It has been a while since Scott Clemmensen started a game for the Panthers and stole a victory.
Clemmensen got a chance to shine Sunday and did just that, turning back 40 shots to earn top player honors in Florida’s 2-1 victory over Ottawa at BB&T Center.
The Panthers have won four of the past five games with Jacob Markstrom and Clemmensen giving up a total of nine goals in the wins.
“Clemmensen stood on his head for us,” said defenseman Dmitry Kulikov, whose wrister on a power play served as the game-winning goal. “We needed that.”
It has been no secret Clemmensen has struggled this season as Sunday’s win — one in which Florida was outshot 41-17 — was just his third of the season and first since Feb. 26.
“It has been a long time since my last win, unfortunately,” Clemmensen said.
The Senators, who might be slipping out of a playoff spot in the Eastern Conference, enjoyed a nice South Florida Saturday off and came out flying.
Ottawa, which had won 11 of the past 12 against the Panthers, made it a 1-0 game when former Tampa Bay forward Cory Conacher — traded to Ottawa a day after playing the Panthers last Tuesday — tapped in a shot after being allowed to camp out in front of Clemmensen’s cage with 7:34 left in the first.
Few would have figured that would be it for the Sens. In the final 40 minutes, Ottawa peppered Clemmensen with 30 shots — including a few in a hectic final minute with two extra attackers. Clemmensen seemed unfazed.
“It’s nice to win no matter who you are playing or the situation,” said Clemmensen, now 3-6-2 this season. “This team has been working hard. They get paid too, and sometimes they get the best of you. Regardless, we got the win. That’s the name of the game no matter the fashion in which it comes.”
Said coach Kevin Dineen: “We were all happy with Clem’s performance tonight, including his teammates. It was one of those where he was the difference maker. They put a lot of pressure on us, and we were able to withstand it.”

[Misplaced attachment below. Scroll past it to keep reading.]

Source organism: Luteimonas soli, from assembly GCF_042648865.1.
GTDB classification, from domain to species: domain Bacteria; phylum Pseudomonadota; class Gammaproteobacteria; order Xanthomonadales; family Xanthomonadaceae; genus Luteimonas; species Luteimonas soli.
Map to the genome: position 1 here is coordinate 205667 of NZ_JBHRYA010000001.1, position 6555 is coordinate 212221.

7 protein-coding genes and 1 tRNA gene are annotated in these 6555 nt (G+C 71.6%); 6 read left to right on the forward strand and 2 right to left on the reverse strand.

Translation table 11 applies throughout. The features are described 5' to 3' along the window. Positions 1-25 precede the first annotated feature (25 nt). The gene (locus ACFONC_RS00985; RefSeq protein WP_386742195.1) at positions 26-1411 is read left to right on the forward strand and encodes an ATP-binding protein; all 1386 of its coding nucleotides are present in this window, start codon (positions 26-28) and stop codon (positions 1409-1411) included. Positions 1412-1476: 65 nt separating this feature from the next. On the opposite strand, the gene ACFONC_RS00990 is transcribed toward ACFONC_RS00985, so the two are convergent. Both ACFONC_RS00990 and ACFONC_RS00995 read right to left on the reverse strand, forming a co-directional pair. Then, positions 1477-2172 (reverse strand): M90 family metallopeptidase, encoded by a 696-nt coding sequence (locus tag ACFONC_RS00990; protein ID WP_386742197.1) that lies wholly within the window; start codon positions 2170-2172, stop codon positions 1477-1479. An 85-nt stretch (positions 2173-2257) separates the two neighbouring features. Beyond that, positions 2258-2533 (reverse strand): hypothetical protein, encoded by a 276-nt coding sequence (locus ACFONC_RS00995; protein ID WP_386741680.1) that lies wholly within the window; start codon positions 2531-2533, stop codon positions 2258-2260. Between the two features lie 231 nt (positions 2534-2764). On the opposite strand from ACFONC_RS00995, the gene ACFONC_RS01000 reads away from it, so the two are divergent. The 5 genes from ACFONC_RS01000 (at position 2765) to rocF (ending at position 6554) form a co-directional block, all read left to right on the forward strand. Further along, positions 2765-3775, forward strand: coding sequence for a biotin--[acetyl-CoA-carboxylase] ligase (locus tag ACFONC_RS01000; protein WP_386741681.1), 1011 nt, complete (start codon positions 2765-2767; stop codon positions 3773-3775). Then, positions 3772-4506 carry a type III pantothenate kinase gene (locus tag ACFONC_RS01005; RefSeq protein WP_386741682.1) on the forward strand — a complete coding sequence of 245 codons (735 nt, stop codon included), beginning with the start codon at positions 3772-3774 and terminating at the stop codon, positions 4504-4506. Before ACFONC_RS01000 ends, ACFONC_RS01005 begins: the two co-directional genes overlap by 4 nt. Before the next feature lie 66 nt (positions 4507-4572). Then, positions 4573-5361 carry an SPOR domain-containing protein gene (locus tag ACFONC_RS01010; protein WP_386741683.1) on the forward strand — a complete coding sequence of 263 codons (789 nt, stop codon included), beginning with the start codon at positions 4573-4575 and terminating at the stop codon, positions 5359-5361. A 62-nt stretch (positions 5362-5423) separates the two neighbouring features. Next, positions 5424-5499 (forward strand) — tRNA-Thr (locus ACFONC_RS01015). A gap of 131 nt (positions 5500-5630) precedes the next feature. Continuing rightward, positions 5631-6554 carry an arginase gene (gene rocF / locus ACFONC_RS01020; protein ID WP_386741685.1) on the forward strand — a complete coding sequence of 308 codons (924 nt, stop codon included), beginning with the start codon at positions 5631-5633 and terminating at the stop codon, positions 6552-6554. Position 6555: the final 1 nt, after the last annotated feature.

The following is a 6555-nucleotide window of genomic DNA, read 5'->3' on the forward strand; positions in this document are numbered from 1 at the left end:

Clemmensen’s biggest save came with 4:11 left in the second when Kyle Turris ripped a shot that Clemmensen leapt at and got a piece of with his leg pad. The puck was close to going across the line, so much so, it was officially looked at via video in Toronto. Replays showed the puck didn’t fully cross the line.
“I shouldn’t have had to make that save in that fashion,’’ Clemmensen said. “Sometimes you have to be lucky to be good.’’
Florida — 0-5 in the second game of a back-to-back set coming in — tied the score early in the second when Marcel Goc knocked in a nice shot from Tomas Fleischmann 1:08 into the second. Florida had seven shots at that point and would take just one more over the next 15 minutes.
Kulikov got his second game-winner in a week by rifling a shot past Craig Anderson — whom Clemmensen replaced as Tomas Vokoun’s backup here in 2009 — midway through the third. Florida was being outshot 34-14 at that point and ended up taking just three more shots at Anderson.
Anderson, who played three seasons with the Panthers, lives in South Florida during the offseason and trained with Roberto Luongo at the Panthers’ facility in Coral Springs during the lockout.
On Sunday, he lost to the Panthers in regulation for the first time in 11 decisions. Anderson had won eight in a row against his former team since leaving for Colorado as a free agent on July 1, 2009.
“Don’t discount that he has a home here, works out here,” Dineen said. “He has a quality fanbase and friendbase here. So good for him, but good for us in finally busting that bubble.”
Dineen has been more than a little unhappy with his team’s perceived treatment from officials this season — and it does seem the Panthers, as general manager Dale Tallon said Sunday, get “no respect.”
On Sunday, Dineen was livid after officials missed, or just didn’t call, a obvious trip from Ottawa’s Erik Condra on T.J. Brennan during a third-period power play.
Florida would have had an extended 5-on-3 chance had the trip been called. Kulikov scored during that power play anyway. Florida was 1-for-1 on the power play Sunday; the Sens were 0-5.
“We worked so hard to get some respectability last year,” Dineen said. “These guys are human; they look at the standings before the game and go, ‘This thing should play out a certain way.’ We get no respect, and it’s our fault. Our situation is what it is.”